Thursday, May 26, 2022

Remaking the Maldon Town Lamp

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Founded and forged in the Victorian Goldfields, the Maldon Town Lamp has been perfectly recreated from the Victorian Gold Rush era, a time where most small towns made their own lamps locally and did so with limited resources.

The new version of the Maldon Town Lamp at Sunday House.
The new version of the Maldon Town Lamp at Sunday House.

Created in Maldon, sometime around the 1880s, the lamps were installed to light up the public spaces of an evening, for public gatherings at spaces such as, hotels and churches. Only a handful of Maldon Lamps were made and they would have been lost to time, if it were not for one very old and wonderfully preserved photograph.

While the style and impressive size of the lamp are wonderful, it is the story which is truly amazing, and worth preserving.

Back in the day… Maldon, as the residents will quickly tell you, was Australia’s First Notable Town. Almost overnight the town became a pivotal part of Australia’s Gold-rush. From the time it took to whisper ‘there is gold in them thar hills’, Maldon went from a cattle run, to having 30,000 desperate souls in just under a month.

With rapid change comes the makeshift and ramshackle and for those towns lucky enough, the makeshift would be followed by the grand and established. The ‘Maldon Town Lamp’ is from somewhere in the middle. While at one point amongst the richest places on earth, Maldon never became as grand as its more famous Goldfield cousins.

The original ‘Maldon Lamp’ was placed just out front of the Maldon Welsh Baptist church front window. The placement was at head height and right on the footpath outside the small vestibule church entry window. This definitely seems odd today as the lamp would not survive today’s safety standards, however the placement was so the locals could view the week’s sermon times, which were posted in the window.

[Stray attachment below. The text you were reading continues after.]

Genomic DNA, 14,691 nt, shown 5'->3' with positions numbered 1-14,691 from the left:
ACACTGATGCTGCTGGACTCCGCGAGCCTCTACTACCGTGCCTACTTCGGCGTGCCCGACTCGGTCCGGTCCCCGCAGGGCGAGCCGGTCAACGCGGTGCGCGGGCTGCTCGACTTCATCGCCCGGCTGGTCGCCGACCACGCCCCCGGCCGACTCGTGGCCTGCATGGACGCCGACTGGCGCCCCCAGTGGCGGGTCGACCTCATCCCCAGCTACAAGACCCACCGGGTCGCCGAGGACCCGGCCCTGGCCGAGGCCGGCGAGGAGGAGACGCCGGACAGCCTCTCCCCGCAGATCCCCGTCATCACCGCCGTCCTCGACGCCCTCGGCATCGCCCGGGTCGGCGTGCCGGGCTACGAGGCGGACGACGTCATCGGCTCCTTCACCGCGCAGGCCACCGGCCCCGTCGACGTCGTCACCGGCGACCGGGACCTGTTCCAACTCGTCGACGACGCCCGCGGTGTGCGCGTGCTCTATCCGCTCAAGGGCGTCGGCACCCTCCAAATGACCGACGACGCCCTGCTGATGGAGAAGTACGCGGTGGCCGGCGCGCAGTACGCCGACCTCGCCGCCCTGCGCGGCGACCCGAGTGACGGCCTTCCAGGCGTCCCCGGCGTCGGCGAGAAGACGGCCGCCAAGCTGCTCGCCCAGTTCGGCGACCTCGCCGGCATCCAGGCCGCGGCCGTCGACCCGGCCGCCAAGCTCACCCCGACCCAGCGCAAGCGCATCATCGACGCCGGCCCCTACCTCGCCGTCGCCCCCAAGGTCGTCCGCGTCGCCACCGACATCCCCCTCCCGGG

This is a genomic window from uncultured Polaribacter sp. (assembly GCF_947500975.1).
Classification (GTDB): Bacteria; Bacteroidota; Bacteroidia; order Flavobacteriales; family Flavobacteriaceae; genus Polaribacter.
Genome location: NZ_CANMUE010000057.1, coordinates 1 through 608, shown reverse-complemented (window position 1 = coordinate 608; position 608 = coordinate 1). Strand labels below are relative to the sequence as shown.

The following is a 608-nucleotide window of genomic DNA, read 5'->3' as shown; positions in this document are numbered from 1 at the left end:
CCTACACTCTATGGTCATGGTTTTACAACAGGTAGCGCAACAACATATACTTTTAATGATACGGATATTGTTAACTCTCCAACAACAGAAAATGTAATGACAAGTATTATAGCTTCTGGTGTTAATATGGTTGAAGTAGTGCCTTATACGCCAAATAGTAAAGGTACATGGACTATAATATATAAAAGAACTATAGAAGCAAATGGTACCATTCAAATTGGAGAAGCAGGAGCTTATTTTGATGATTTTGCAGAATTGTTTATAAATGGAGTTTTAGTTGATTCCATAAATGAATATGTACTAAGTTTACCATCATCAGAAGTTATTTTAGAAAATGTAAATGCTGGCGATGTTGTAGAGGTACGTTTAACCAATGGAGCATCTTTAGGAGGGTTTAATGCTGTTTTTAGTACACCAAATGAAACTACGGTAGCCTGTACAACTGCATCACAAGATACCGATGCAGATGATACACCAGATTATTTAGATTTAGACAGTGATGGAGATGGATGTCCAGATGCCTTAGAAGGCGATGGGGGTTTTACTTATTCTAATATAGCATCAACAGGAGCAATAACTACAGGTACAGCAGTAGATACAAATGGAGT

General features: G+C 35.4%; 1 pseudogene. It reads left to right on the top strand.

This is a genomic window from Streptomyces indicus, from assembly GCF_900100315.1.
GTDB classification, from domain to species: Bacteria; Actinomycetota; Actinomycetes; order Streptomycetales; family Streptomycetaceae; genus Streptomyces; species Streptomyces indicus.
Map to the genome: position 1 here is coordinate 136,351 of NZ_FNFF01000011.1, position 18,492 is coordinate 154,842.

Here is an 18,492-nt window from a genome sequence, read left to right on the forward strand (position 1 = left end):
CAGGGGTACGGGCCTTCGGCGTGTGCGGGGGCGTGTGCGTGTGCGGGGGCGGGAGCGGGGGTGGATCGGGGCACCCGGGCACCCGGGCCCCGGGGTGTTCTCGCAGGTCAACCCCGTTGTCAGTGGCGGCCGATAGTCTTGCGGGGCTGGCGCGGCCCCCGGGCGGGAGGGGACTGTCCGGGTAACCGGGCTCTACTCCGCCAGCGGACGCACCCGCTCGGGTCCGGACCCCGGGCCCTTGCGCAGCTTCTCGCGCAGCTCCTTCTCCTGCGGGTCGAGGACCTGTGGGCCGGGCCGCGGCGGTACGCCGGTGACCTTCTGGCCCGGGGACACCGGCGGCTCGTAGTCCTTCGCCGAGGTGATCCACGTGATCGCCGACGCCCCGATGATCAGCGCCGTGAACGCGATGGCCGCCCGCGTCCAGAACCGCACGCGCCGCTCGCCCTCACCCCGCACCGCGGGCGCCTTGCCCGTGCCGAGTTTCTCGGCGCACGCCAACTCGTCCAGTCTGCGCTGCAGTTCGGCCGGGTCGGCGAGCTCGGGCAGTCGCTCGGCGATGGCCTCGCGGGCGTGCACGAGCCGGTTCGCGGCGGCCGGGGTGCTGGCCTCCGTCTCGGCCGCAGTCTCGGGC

The Welsh Baptist Church in Maldon, Victoria. Now known as Sunday House.
The Welsh Baptist Church in Maldon, Victoria. Now known as Sunday House.

A romantic or creative person could picture the church’s congregation on their way from the famous Maldon Kangaroo Hotel, to their hut in the diggings. The lamp itself would have most likely been the only lighting on the way home, as like most towns the size of Maldon, street lighting was sparse to non-existent.

The original lamp made at the Calder Foundry and Iron Monger, located no further than fifty meters away from where the lamp was to spend its lifetime, and to where it would eventually be photographed, and in turn found again.

A rare photo of the Maldon Welsh Baptist Church showed the lamp in incredible quality. A fence which is still in place today and the church brick wall background made for a perfect reference for scale.

The present owners of the church (now an accommodation property known as Sunday House) worked with local historians to consider every aspect of the lamp’s story and how it could be brought back to life with consideration of its original purpose and production methods.

A specialist fabricator, Brandan Parrett, worked using the same techniques as used back in the day. Considerations were made as to how to increase the safety and longevity and general needs of the modern world.

Remaining true to the original lamp design meant the lamp had to run on gas and electricity. The addition of a solar powered lamp was the most substantial change, as it was important to us that the cost of installation of the lamp would not prevent others from placing them in their own corners of the town to once again light up its beautiful streets.

If you are interested in having your very own ‘Maldon Lamp’ visit: www.sundayhouse.com.au/maldontownlamp.

Tarrangower Times

This article appeared in the Tarrangower Times, 10 December 2021.

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